Security Experts:

Tens of Thousands of Routers, IP Cams Infected by Vigilante Malware

PRAGUE - Virus Bulletin 2015 - A mysterious piece of malware has infected tens of thousands of devices across the world, but its operator hasn’t used them for any malicious purposes.

The bot, dubbed by Symantec “Linux.Wifatch,” was first spotted in November 2014 when an independent researcher noticed some interesting processes on his home router. Symantec has been monitoring the threat since March 2015 and the security firm has been trying to solve the mystery of Wifatch ever since.

Symantec researchers have avoided calling Wifatch a piece of malware because it doesn’t actually do anything malicious. Instead, it appears to be the work of what experts call an “Internet of Things (IoT) vigilante” who wants to protect routers and other IoT devices from malicious actors.

Wifatch seems to scan the Web for devices that it can infect over telnet likely using weak credentials. Once it infects a device, the threat can be controlled by its operator using commands signed with a private Elliptic Curve Digital Signature Algorithm (ECDSA) key.

The malware is developed in Perl and each sample comes with its own Perl interpreter. Infected devices are connected to a peer-to-peer (P2P) network that is used to distribute updates, researchers said.

The backdoors set up by Wifatch would normally allow infected devices to be abused for a wide range of activities, from distributed denial-of-service (DDoS) attacks to DNS poisoning. However, the actor behind the malware is using it to scan the device for known malware families based on their signatures, and disables telnet to keep others out.

While it’s not uncommon for malware to attempt to keep other threats out of the infected system, Wifatch actually informs users trying to connect over Telnet that the service has been disabled to prevent further infection of the device, and even provides recommendations for preventing attacks.

In the case of the Dahua DVR CCTV system, a special module allows Wifatch to configure the device so that it reboots every week. Since rebooting a device usually removes the malware running on it, this could be an attempt to defend these types of systems in case the malware cleanup mechanism cannot be run or Telnet cannot be disabled.

Symantec has identified tens of thousands of devices infected with Wifatch, most of which are routers and IP cameras. Roughly one third of the infections have been spotted in China, followed by Brazil (16%), Mexico (9%), India (9%), Vietnam (7%), Italy (7%), Turkey (7%), South Korea (5%), and the United States (5%).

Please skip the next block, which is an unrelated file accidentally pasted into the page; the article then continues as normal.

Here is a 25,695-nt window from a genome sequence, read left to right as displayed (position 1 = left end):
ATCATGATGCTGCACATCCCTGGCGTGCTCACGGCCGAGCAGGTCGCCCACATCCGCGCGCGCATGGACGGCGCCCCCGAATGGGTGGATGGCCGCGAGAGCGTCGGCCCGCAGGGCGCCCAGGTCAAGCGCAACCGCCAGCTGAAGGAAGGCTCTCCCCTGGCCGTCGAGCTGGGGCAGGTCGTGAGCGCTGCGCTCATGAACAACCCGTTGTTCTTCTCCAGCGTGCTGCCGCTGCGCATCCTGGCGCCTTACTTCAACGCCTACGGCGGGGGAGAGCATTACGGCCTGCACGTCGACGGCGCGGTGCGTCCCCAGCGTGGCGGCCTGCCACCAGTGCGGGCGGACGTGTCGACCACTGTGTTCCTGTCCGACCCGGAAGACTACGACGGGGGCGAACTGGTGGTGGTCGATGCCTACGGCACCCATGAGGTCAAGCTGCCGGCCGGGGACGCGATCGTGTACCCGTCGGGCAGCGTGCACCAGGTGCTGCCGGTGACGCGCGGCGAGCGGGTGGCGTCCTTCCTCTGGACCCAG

The threat is designed to target several types of architectures, but most of the infected devices are based on ARM (83%), followed by MIPS (10%), and SH4 (7%).

The author of Wifatch has also taken precautions to ensure that the botnet cannot be hijacked by others. Since it relies on a P2P architecture, there is no command and control (C&C) server, and since all commands are signed with a private ECDSA key, it’s very difficult for unauthorized users to send commands.

Symantec researcher Mario Ballano told SecurityWeek in an interview at the Virus Bulletin conference in Prague that the author of the threat seems to be an expert in cryptography and he has taken the necessary measures to prevent takeovers.

Wifatch could be operated by a group of individuals, but based on the consistency of the code Ballano believes it’s likely the work of a single individual. The author of Wifatch is not easy to track down since he uses the Tor anonymity network for sending commands to the bots.

While the Wifatch botnet could always be repurposed for malicious activities considering that it’s a fairly sophisticated threat, researchers haven’t spotted any malicious traffic so far and there appear to be no malicious routines. Furthermore, unlike other pieces of malware, Wifatch’s code has not been obfuscated or encrypted (it has only been compressed), and it contains a lot of debug information.

Further indication that this could be the work of a “vigilante” is provided by the following comment in the source code, which has been attributed to software freedom activist Richard Stallman: “To any NSA and FBI agents reading my email: please consider whether defending the US Constitution against all enemies, foreign or domestic, requires you to follow Snowden's example.”

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